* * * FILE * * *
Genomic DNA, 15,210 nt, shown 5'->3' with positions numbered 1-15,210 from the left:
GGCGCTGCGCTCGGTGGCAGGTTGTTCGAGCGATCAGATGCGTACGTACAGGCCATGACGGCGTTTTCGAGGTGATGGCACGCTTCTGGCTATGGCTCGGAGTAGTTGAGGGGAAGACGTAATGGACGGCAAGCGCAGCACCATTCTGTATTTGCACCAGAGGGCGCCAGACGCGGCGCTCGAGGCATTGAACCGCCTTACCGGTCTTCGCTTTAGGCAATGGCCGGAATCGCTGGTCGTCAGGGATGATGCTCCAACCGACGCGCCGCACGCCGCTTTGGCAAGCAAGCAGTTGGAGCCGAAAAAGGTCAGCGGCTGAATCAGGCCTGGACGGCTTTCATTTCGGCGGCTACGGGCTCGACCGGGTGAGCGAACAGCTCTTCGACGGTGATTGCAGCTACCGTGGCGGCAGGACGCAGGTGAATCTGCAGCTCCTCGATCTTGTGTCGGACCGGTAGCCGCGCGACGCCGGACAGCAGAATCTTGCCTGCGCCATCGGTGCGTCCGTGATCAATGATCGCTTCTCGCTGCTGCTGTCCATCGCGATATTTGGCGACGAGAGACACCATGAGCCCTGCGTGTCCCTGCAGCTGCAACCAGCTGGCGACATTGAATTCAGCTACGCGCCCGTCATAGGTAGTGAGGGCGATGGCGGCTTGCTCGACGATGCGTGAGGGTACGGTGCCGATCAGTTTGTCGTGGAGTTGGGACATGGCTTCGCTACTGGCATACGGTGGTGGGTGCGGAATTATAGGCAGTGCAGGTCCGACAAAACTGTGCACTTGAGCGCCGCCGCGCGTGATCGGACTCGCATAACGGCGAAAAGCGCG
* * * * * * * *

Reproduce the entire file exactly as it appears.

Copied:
Genomic DNA, 15,210 nt, shown 5'->3' with positions numbered 1-15,210 from the left:
GGCGCTGCGCTCGGTGGCAGGTTGTTCGAGCGATCAGATGCGTACGTACAGGCCATGACGGCGTTTTCGAGGTGATGGCACGCTTCTGGCTATGGCTCGGAGTAGTTGAGGGGAAGACGTAATGGACGGCAAGCGCAGCACCATTCTGTATTTGCACCAGAGGGCGCCAGACGCGGCGCTCGAGGCATTGAACCGCCTTACCGGTCTTCGCTTTAGGCAATGGCCGGAATCGCTGGTCGTCAGGGATGATGCTCCAACCGACGCGCCGCACGCCGCTTTGGCAAGCAAGCAGTTGGAGCCGAAAAAGGTCAGCGGCTGAATCAGGCCTGGACGGCTTTCATTTCGGCGGCTACGGGCTCGACCGGGTGAGCGAACAGCTCTTCGACGGTGATTGCAGCTACCGTGGCGGCAGGACGCAGGTGAATCTGCAGCTCCTCGATCTTGTGTCGGACCGGTAGCCGCGCGACGCCGGACAGCAGAATCTTGCCTGCGCCATCGGTGCGTCCGTGATCAATGATCGCTTCTCGCTGCTGCTGTCCATCGCGATATTTGGCGACGAGAGACACCATGAGCCCTGCGTGTCCCTGCAGCTGCAACCAGCTGGCGACATTGAATTCAGCTACGCGCCCGTCATAGGTAGTGAGGGCGATGGCGGCTTGCTCGACGATGCGTGAGGGTACGGTGCCGATCAGTTTGTCGTGGAGTTGGGACATGGCTTCGCTACTGGCATACGGTGGTGGGTGCGGAATTATAGGCAGTGCAGGTCCGACAAAACTGTGCACTTGAGCGCCGCCGCGCGTGATCGGACTCGCATAACGGCGAAAAGCGCG